Monday, February 18, 2019

L'Oreal Paris Canadian Women of Worth

Beauty brand L'Oreal Paris "Because I'm Worth It" announces 2019 Canadian Women of Worth Honourees and invites Canadians to vote for their favourite at womeofworth.ca. Each candidate will be awarded $10,000 towards their charity and the winner will receive another $10k charity donation on International Women's Day. This is the third annual Women of Worth program and you can see more details and vote online until March 4th.

“We couldn’t be prouder to applaud these changemakers. Their steadfast resolve and achievements are truly remarkable,” said Milan Mladjenovic, General Manager, L’Or√©al Paris Canada. "Every year we’re profoundly moved by the stories that accompany these crusaders – and this year is no exception. I feel tremendous privilege acknowledging these notable women who are making our world a better and brighter place.”

The ten honourees for 2019 who lead the challenge to foster change and inspire others are as follows, in alphabetical order as provided by L'Oreal Paris.

"Ishita Aggarwal, Mom’s The Word (MTW) in Vaughan, ON supports homeless and low-income expectant mothers fight maternal poverty, health illiteracy and infant morbidity.

Toyo Ajibolade, Lady Ballers Camp in Toronto, ON actively engages racial minority girls and young women from low-income households. She removes gender, social and economic barriers so these women can participate in recreational programs, educational activities, leadership and employment accessibility.

Lynda Debono, Sarah & Claire’s Food Drive in Toronto, ON is driven to mobilize youth in her community, and rally around the impact of food insecurity, while feeding hundreds of thousands of people in need.

Isabelle Ducharme, Keroul - Montreal, QC is an advocate for increasing the accessibility of cultural and tourist services for those living with limited physical abilities in Quebec.

Katie Mahoney, We Are Young in Halifax, NS is granting unfulfilled wishes to elders in the hope to bridge the gap between generations, raise social awareness of the inequalities of seniors and honour the role they play in society.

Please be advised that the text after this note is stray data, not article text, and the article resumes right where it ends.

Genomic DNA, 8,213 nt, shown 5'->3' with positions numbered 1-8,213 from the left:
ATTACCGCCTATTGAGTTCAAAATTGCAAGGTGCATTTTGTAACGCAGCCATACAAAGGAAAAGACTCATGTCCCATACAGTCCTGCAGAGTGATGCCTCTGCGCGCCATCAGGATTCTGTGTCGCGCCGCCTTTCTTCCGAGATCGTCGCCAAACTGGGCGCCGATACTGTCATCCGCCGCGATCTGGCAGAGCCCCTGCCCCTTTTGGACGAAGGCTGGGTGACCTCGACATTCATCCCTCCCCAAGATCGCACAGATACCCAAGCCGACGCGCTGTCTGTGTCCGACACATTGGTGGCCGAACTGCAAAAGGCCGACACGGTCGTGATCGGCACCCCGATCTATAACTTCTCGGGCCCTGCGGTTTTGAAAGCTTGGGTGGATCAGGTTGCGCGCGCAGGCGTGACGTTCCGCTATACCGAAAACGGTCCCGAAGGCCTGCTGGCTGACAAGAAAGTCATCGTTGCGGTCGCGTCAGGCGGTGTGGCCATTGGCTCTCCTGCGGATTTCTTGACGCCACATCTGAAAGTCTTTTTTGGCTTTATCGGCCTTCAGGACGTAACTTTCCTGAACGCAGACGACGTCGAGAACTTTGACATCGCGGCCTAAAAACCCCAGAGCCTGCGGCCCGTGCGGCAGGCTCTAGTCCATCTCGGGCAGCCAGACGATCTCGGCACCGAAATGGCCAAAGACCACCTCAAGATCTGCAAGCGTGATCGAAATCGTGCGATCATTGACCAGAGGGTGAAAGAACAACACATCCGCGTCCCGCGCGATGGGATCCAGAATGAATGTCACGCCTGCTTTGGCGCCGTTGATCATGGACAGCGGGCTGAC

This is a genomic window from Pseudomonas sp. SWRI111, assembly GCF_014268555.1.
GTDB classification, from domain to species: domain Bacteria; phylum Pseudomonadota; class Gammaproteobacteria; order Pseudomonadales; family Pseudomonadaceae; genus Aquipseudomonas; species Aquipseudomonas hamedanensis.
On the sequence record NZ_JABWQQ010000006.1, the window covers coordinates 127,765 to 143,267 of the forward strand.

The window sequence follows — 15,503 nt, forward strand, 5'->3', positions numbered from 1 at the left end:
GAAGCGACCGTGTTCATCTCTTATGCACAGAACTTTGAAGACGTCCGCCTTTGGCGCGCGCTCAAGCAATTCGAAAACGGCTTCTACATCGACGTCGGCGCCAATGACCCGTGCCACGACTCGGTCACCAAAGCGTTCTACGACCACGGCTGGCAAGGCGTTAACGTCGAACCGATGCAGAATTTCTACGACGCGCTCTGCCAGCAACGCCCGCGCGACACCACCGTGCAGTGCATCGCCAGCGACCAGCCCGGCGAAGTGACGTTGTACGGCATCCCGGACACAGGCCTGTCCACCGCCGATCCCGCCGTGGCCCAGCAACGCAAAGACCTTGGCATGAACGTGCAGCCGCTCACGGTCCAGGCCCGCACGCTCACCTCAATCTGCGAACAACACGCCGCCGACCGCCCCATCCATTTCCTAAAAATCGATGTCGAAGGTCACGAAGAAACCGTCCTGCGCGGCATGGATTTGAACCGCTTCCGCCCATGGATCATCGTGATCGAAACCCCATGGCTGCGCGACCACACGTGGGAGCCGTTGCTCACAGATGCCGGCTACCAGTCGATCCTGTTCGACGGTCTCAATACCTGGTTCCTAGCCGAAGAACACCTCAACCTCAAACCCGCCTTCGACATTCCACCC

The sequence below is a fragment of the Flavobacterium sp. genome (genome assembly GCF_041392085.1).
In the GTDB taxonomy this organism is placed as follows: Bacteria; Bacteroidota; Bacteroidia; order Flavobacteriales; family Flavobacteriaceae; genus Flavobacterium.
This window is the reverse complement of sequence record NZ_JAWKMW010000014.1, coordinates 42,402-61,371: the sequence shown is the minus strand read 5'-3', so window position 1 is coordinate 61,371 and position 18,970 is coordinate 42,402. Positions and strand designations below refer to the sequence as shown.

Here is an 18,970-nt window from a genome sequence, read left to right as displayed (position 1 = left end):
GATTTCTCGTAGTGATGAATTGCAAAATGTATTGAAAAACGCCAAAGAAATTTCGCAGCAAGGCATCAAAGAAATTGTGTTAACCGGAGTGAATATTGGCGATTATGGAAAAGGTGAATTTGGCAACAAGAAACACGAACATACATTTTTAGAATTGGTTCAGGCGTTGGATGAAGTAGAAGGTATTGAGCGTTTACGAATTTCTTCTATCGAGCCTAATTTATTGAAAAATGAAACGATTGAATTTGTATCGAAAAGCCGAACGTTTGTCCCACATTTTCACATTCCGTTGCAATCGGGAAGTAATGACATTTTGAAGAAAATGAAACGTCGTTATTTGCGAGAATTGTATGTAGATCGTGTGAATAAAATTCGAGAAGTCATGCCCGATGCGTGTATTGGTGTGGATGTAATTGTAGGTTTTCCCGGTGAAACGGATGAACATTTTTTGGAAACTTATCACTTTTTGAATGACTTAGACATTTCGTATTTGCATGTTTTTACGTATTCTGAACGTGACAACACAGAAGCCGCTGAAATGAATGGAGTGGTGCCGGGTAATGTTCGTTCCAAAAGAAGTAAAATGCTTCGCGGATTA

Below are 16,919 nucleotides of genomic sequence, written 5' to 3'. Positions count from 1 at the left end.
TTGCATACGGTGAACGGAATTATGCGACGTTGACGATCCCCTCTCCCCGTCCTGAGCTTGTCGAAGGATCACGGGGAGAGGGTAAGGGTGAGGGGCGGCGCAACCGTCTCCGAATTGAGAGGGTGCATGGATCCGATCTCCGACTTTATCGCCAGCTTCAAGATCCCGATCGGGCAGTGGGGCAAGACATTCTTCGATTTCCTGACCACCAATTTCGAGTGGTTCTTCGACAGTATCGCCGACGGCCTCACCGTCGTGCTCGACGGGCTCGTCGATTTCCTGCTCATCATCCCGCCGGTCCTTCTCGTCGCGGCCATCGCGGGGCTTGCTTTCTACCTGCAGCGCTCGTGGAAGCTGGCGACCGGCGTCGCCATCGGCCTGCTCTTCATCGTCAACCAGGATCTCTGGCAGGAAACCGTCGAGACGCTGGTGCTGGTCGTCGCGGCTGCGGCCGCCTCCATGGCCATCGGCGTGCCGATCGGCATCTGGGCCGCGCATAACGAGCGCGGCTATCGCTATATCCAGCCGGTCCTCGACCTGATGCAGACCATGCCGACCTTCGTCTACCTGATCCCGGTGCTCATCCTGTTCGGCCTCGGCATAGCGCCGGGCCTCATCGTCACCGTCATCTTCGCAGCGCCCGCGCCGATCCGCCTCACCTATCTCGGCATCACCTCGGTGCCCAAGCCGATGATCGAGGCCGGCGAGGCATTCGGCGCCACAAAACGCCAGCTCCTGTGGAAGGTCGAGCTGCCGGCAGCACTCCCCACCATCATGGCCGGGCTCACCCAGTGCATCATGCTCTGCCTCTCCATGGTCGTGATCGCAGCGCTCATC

Danielle Main, Leash of Hope Assistance Dogs in Vancouver, BC founded a non-profit program that rescues dogs and trains them to be service dogs for people with a variety of disabilities, allowing them to regain their independence. She is blind and has the first trained guide dog from the program.

Dr. Eliza Olson, Burns Bog Conservation Society in Delta, BC is dedicated to the protection and sustainability of the unique ecosystem of Burns Bogs for future generations and champions environmental stewardship through education in her community.

Adeola Deborah Olubamiji, STEMHub Foundation in Mississauga, ON endeavours to expand the ambitions and accessibility for females, visible minorities and underserved youth to pursue education and careers in the fields of science, math, technology and engineering studies (STEM).

Lynne Rosychuk, The Jessica Martel Memorial Foundation in Morinville, AB supports victims of domestic violence, including families and children of all ages and genders. They help those in need find safety and resources to begin their journey of healing. As well, they are building a safe haven, Jessie’s House.

Nicole White, Moon Time Sisters in Saskatoon, SK is an activist for women’s rights and social equality and helps supply menstrual products to those with little or no access in Northern Indigenous communities and beyond."

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